Now, of the four stages, it is the third stage which the overwhelming number of us are in, and it is the one that is the most time consuming, and personally difficult, and in one sense, the most dangerous, because it is in this area that we are most likely to lose our way through impatience, discouragement, loss of vision, or some other thing. But the emphasis in the Bible—emphasis in terms of the messages, exhortation, admonishments, instruction that are in the Bible—is overwhelmingly on the third stage, sanctification.
The Bible is filled from one end to the other with ethical advice, moral advice, and spiritual advice that pertains to this third stage. It is all given with the third stage in mind, leading to the fourth! It is in the third stage that the greatest amount of transformation and change from the glory of man to the glory of Christ takes place.
Here is a definition of sanctification that comes from the Interpreter’s Dictionary of the Bible.
The realization or progressive attainment of likeness to God for God’s intention for men. It may be regarded both as a status conferred by divine grace, and as a goal to be aimed at; as a biblical doctrine, it belongs more to the New Testament than the Old Testament, but it presupposes the fundamental Old Testament conception of holiness.
This is the real preparation stage for the Kingdom of God! This is the stage in which the transformation takes place, because from the time of justification all the way to the person’s death is taken into consideration within the sanctification stage.
In my case, I have been in this stage 33 years. I know of at least one other person here who has been baptized longer than I have, back in 1957. She’s been in that stage at least two or three years longer than I have.
God has allowed us a long time to be transformed to the image of His Son. So, it is sanctification, but it has an aim unto holiness so that we can be glorified. Without holiness, no one will see the Lord (Hebrews 12:14). God is holy, therefore we should be holy (I Peter 1:16).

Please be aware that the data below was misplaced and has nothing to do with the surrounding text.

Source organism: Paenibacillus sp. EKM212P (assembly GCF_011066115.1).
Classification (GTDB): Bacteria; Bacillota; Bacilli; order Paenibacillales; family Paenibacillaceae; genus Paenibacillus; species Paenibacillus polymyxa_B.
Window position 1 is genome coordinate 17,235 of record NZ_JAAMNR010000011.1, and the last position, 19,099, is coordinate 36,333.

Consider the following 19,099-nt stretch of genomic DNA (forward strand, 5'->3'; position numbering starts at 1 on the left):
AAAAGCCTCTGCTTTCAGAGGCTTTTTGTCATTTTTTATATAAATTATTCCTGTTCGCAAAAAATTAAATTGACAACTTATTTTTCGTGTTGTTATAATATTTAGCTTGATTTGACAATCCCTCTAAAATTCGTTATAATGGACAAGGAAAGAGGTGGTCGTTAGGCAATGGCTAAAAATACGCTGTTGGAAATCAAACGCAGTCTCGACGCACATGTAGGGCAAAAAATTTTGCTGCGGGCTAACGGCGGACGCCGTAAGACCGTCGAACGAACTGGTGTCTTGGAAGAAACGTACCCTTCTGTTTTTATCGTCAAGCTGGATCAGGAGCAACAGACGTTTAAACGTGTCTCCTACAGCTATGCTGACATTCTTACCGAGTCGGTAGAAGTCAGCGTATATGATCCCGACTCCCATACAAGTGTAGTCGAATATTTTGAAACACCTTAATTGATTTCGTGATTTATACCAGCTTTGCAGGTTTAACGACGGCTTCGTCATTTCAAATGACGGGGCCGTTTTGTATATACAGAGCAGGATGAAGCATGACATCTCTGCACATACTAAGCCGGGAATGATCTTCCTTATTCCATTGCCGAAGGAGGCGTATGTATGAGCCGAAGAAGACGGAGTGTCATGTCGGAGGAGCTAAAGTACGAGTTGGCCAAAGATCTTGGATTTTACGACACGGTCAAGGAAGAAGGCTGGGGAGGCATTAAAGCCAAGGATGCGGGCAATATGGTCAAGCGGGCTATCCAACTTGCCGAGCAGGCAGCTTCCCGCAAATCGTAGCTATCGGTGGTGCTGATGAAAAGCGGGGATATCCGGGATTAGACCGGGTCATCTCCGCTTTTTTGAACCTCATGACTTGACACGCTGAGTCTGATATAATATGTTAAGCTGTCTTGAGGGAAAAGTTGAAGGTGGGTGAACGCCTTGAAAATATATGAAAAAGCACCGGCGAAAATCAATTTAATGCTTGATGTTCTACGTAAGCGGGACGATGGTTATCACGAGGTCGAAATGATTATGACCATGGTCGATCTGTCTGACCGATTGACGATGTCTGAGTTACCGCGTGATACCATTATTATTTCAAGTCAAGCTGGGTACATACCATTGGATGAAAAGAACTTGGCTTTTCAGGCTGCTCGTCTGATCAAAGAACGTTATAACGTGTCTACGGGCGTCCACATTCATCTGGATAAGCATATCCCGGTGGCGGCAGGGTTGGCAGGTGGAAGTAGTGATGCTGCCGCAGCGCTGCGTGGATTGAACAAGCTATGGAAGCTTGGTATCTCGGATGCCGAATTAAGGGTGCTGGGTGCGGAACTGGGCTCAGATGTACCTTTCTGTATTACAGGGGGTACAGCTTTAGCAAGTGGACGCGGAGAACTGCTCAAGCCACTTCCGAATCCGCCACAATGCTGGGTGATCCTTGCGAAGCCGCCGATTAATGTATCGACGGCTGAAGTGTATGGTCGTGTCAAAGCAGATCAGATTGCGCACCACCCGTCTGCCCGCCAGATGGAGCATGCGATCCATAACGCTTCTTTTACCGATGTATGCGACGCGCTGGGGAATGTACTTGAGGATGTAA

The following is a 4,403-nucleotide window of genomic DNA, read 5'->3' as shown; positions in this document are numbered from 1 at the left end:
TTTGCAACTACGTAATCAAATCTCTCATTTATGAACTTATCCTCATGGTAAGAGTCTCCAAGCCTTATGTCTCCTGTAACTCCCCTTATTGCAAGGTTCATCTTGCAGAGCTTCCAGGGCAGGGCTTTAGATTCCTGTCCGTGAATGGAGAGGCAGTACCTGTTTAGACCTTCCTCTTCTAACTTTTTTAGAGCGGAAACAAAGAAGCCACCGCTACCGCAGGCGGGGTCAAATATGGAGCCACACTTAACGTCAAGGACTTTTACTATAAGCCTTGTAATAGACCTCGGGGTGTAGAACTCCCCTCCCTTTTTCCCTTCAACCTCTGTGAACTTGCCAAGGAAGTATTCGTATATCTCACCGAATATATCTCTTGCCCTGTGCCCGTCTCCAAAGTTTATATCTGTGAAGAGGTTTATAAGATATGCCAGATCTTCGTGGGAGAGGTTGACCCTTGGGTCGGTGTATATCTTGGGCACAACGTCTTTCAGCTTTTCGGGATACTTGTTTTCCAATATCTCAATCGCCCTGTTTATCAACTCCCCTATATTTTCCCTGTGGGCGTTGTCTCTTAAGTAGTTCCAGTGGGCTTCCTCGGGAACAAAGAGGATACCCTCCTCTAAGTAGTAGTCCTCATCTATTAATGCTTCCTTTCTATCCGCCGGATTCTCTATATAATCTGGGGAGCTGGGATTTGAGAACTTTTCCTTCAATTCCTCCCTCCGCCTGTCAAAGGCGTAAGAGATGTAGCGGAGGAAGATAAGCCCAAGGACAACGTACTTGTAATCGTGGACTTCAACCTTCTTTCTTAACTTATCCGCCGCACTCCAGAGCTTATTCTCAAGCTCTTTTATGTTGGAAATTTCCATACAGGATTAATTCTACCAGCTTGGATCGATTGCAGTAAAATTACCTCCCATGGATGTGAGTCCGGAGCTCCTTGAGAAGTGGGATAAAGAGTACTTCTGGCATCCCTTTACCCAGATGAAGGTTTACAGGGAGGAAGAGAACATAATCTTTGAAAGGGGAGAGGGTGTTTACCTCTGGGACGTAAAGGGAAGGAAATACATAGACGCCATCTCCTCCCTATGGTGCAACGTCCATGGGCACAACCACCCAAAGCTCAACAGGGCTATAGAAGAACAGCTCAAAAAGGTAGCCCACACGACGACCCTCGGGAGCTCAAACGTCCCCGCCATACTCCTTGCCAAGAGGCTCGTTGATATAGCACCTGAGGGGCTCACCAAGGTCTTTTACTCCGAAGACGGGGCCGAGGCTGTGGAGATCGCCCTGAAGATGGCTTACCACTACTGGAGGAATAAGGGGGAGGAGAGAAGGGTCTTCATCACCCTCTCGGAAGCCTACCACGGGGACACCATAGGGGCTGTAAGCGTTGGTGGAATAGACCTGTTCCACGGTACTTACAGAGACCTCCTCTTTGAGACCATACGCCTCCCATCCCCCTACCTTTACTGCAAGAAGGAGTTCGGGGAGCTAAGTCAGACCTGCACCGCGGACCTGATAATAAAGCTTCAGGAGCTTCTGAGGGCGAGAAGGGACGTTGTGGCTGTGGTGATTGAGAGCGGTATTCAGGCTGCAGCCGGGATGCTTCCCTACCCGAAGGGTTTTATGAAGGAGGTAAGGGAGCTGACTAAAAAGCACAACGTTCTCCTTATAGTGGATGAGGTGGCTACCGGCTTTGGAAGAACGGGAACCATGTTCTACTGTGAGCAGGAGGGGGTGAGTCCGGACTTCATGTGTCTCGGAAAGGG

Now what we have here is a doctrine that is called by three different names in the Bible. It is called, “Going on to Perfection;” it is called, “Sanctification;” it is called, “Holiness.” But, it is also loosely referred to as growing, changing, or overcoming.
Now, I have been concentrating on this third stage since the beginning of the Church of the Great God, because I feel that it has either been largely neglected, or misunderstood. The result of this was that the focus of attention became on what the church leader was doing, rather than what God was doing with us. The notion generally being that as long as one is supporting what the leader is doing, everything else in the person’s spiritual growth will be taken care of. But, if that is so, why is so much written in the New Testament about this doctrine stressing the individual’s responsibility to God?
In my last sermon that I will give in this series here at the Feast, I am going to play just a few minutes of a tape of Herbert Armstrong, and you will be able to tell from this tape that he was an old, old man. Unfortunately, when he spoke this, it was not dated. But you can tell by his voice that it was quite late, and you will be surprised at what he says about why you were called. It was a sermon he gave in the Auditorium in Pasadena. They then broke it down into two or three radio broadcast messages.